so ask yourself honestly if you ran a business and a customer asked you for something that would hurt your bottom line would you do it, and i'm not talking about a goodwill customer service kind of thing i'm talking a business plan change that will cost your business not improve your business.

this is why V3 is automatic only and its the fault of consumers....but it's still sad
 

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09 V 6M Thunder Gray
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259 Posts
Damnit, I have to agree with your assessment POW. I don't have to like it though.

The only value to GM that may be missed here is the intangible. I can't tell you how many people's eyes pop when they see my V is a manual. I've actually had people ask if I did the conversion. I'd pay an extra $3k for a manual V3. Tell GM that.
 

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'16 CTS V-Sport Black/'16 CTS Luxury w/V-Sport Pkg White
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Damnit, I have to agree with your assessment POW. I don't have to like it though.

The only value to GM that may be missed here is the intangible. I can't tell you how many people's eyes pop when they see my V is a manual. I've actually had people ask if I did the conversion. I'd pay an extra $3k for a manual V3. Tell GM that.
now this is a model that has some merit, pass the expense on to those who demand it, however with automatics traditionally the chargeable upgrade, i suspect there would be outrage if this were done.
 

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2009 CTS-V 6MT, 2017 AMG GLC43
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Discussion Starter #8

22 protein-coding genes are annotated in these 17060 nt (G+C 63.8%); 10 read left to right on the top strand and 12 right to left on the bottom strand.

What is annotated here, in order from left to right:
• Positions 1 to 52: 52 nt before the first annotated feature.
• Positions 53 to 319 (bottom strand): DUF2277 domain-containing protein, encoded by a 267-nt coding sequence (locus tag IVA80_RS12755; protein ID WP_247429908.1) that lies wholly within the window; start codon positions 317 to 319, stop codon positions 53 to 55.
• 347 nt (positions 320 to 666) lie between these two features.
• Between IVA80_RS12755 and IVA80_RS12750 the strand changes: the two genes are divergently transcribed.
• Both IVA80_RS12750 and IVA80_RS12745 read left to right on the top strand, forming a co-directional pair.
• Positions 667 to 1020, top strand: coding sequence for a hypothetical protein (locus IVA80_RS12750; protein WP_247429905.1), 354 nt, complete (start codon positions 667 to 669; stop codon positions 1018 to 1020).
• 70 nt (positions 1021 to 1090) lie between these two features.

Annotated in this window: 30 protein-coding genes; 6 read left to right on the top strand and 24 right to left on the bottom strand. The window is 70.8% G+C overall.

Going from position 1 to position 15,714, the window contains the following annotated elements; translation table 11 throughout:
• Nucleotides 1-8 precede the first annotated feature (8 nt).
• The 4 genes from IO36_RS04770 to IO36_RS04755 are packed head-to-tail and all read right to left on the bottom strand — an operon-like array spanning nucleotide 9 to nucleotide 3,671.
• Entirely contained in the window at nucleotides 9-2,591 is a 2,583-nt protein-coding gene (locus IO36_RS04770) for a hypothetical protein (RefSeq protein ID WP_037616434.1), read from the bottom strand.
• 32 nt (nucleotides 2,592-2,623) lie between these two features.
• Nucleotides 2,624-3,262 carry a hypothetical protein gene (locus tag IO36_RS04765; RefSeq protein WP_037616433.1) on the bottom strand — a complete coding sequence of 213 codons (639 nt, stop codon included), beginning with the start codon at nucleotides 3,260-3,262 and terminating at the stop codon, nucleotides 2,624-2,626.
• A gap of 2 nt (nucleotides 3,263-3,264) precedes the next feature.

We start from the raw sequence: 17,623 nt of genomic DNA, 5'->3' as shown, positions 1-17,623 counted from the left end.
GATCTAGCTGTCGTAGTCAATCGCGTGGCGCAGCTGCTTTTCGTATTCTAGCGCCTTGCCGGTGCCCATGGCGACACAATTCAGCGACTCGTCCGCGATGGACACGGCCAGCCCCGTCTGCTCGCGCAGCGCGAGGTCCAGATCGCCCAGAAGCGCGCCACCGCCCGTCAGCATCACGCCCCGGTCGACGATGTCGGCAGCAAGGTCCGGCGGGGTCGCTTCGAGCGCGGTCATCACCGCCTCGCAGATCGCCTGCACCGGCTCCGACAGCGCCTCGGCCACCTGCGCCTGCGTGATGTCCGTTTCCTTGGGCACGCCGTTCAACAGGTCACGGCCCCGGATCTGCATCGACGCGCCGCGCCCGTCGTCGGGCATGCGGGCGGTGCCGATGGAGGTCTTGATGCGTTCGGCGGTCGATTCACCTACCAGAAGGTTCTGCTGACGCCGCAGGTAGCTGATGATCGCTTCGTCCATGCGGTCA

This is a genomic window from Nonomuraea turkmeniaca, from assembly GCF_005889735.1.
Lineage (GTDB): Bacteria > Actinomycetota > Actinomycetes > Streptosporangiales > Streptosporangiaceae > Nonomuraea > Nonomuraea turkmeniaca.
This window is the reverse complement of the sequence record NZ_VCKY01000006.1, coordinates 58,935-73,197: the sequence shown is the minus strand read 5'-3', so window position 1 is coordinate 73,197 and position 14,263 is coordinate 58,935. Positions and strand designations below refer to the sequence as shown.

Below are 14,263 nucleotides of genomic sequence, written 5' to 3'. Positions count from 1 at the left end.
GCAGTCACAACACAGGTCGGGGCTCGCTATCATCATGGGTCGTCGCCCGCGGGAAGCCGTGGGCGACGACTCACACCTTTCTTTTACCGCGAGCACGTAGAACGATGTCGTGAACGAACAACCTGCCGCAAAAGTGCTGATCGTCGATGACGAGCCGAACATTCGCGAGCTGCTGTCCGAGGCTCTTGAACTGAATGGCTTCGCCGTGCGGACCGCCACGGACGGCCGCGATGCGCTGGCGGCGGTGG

Even if 10% of customers want a manual, there's a business case there.

Make it special order only if inventory is a concern -- no sense stocking them at every dealership.

Keep in mind, manual V customers are:
1) Loyal enthusiasts. They are the ones who lit up this forum in the first place and created more buzz for the V brand than any marketing campaign ever has. Word of mouth in the enthusiast community has much more credibility than any advertising. In fact, I bought my first V after joining this forum.
2) Existing customers. It's common knowledge that the acquisition cost for a repeat customer is much lower than a new customer. Why let 10% or more of your easiest repeat sales fall by the wayside? I wouldn't.
3) Very savvy car folks who do their homework. Many folks buy on a whim and disappear to other brands as fast they appear. All sales are good sales, but those aren't the customers who make your brand. Savvy car folks are reference customers and proof points at the end of the day.

Paying extra for a manual is fine with me too, if it helps make the numbers work better for the bean counters.

Although they may come across as intangibles, customers are a really compelling business reasons to build a manual. If the big struggle for Cadillac is brand perception, nothing can fix this better than having the right customers.
 

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'16 CTS V-Sport Black/'16 CTS Luxury w/V-Sport Pkg White
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Even if 10% of customers want a manual, there's a business case there.

Make it special order only if inventory is a concern -- no sense stocking them at every dealership.

Keep in mind, manual V customers are:
1) Loyal enthusiasts. They are the ones who lit up this forum in the first place and created more buzz for the V brand than any marketing campaign ever has. Word of mouth in the enthusiast community has much more credibility than any advertising. In fact, I bought my first V after joining this forum.
2) Existing customers. It's common knowledge that the acquisition cost for a repeat customer is much lower than a new customer. Why let 10% or more of your easiest repeat sales fall by the wayside? I wouldn't.